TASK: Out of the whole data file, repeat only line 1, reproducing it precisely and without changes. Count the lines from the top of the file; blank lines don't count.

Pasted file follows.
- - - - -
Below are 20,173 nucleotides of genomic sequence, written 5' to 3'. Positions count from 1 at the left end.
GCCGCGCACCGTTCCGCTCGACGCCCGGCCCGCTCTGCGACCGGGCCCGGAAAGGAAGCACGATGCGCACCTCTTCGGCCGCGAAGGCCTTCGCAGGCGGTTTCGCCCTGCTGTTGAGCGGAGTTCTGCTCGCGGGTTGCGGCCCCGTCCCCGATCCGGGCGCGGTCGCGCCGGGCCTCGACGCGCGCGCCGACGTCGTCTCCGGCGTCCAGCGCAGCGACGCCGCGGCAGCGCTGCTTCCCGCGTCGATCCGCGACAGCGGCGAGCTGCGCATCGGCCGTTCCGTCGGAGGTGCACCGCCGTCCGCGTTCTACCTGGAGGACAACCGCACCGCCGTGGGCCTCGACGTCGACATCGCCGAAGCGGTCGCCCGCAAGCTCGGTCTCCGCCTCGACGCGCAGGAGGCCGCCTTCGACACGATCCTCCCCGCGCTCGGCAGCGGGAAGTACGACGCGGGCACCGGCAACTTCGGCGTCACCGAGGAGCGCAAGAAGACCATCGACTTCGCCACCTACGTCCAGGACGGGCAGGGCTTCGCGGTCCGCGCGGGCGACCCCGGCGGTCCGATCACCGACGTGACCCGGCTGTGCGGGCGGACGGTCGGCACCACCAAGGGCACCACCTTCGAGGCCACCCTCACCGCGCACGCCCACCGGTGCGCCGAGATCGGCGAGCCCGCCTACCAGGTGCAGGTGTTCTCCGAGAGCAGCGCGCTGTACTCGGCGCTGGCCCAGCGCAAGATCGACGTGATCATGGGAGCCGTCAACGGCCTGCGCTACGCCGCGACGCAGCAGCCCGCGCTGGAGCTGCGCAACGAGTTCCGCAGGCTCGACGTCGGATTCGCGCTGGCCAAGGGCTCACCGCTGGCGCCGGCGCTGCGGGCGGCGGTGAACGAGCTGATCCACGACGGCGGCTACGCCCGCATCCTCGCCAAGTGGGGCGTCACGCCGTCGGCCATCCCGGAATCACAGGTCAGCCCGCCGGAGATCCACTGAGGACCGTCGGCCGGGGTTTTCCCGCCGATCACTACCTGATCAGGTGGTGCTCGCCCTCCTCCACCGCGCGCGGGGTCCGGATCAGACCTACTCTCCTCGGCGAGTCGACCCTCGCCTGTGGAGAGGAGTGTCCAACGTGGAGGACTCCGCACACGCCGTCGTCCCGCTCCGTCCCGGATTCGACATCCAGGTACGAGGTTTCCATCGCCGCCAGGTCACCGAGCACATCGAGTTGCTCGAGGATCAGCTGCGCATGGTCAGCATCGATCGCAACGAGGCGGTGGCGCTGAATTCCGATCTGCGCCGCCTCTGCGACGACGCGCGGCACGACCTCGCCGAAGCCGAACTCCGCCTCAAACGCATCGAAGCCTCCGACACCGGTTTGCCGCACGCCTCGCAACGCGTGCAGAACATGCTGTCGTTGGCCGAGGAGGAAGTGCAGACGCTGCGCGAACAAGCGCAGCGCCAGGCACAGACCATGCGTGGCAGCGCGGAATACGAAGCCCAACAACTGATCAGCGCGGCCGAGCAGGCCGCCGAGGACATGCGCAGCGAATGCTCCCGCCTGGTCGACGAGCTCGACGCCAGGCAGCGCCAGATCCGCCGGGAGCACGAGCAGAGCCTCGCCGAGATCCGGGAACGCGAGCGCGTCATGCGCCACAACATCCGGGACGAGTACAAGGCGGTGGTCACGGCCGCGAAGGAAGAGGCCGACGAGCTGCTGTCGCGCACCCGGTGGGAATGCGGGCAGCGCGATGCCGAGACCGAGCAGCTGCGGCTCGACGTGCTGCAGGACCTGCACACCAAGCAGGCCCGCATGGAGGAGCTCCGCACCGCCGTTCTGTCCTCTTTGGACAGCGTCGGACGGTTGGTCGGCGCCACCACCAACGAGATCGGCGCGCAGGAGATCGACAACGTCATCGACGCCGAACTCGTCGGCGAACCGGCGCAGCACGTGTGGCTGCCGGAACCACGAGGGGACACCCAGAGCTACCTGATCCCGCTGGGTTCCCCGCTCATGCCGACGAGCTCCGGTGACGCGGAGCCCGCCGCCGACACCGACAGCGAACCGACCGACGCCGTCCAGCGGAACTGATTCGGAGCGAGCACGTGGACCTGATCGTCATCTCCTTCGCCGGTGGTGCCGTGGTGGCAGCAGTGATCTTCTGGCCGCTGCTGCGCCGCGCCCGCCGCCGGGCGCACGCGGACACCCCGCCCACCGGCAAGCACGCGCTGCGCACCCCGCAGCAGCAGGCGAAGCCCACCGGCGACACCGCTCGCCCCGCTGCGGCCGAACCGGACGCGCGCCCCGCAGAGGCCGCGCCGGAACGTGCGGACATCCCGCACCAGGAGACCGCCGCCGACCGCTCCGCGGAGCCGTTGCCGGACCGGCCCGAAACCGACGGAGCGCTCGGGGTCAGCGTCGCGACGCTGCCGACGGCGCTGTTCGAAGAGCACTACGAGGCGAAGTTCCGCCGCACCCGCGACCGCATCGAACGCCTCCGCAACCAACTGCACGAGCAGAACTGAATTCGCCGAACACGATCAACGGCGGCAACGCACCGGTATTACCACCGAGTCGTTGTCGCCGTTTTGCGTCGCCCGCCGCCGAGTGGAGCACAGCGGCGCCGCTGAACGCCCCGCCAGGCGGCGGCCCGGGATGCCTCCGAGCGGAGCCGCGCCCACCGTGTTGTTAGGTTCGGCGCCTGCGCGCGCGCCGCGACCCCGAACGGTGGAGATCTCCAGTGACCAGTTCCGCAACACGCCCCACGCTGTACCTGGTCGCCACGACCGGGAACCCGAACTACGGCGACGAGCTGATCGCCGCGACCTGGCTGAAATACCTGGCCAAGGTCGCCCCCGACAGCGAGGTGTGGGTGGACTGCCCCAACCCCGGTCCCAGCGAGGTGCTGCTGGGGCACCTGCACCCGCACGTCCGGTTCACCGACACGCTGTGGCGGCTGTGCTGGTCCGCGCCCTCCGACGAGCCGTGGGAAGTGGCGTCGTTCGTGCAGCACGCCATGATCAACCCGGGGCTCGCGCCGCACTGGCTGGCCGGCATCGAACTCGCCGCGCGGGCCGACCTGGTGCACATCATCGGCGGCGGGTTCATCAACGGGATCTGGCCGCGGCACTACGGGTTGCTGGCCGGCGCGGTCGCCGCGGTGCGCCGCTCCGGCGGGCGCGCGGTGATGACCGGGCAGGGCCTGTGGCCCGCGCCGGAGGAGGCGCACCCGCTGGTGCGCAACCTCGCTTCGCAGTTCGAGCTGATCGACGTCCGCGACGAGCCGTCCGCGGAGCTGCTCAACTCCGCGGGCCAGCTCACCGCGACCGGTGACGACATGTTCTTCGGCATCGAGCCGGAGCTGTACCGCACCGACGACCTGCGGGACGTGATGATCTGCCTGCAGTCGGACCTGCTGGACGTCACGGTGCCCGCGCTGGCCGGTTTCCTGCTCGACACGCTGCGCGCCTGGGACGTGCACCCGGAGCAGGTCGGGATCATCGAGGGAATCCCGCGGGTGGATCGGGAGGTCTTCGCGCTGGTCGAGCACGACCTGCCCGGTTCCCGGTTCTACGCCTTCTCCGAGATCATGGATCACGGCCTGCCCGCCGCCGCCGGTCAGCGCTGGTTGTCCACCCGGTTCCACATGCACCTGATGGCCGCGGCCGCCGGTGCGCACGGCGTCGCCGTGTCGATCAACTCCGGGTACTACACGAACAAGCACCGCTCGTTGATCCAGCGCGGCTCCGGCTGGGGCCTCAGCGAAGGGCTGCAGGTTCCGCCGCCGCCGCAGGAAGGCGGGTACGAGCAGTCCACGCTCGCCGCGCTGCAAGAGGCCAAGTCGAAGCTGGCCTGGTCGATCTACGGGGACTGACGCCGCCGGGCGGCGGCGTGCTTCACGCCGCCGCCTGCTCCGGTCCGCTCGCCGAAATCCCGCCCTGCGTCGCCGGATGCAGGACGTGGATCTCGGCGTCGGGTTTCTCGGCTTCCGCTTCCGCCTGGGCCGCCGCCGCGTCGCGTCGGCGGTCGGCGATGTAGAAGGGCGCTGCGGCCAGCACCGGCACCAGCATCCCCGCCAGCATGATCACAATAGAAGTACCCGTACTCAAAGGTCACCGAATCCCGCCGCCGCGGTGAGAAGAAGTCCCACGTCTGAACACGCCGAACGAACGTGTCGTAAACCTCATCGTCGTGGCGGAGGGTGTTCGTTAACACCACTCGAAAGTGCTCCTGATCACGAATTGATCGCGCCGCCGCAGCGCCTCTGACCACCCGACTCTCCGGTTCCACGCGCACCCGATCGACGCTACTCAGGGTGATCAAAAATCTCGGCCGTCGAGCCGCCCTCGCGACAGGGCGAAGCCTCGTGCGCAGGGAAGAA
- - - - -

Below are 20,173 nucleotides of genomic sequence, written 5' to 3'. Positions count from 1 at the left end.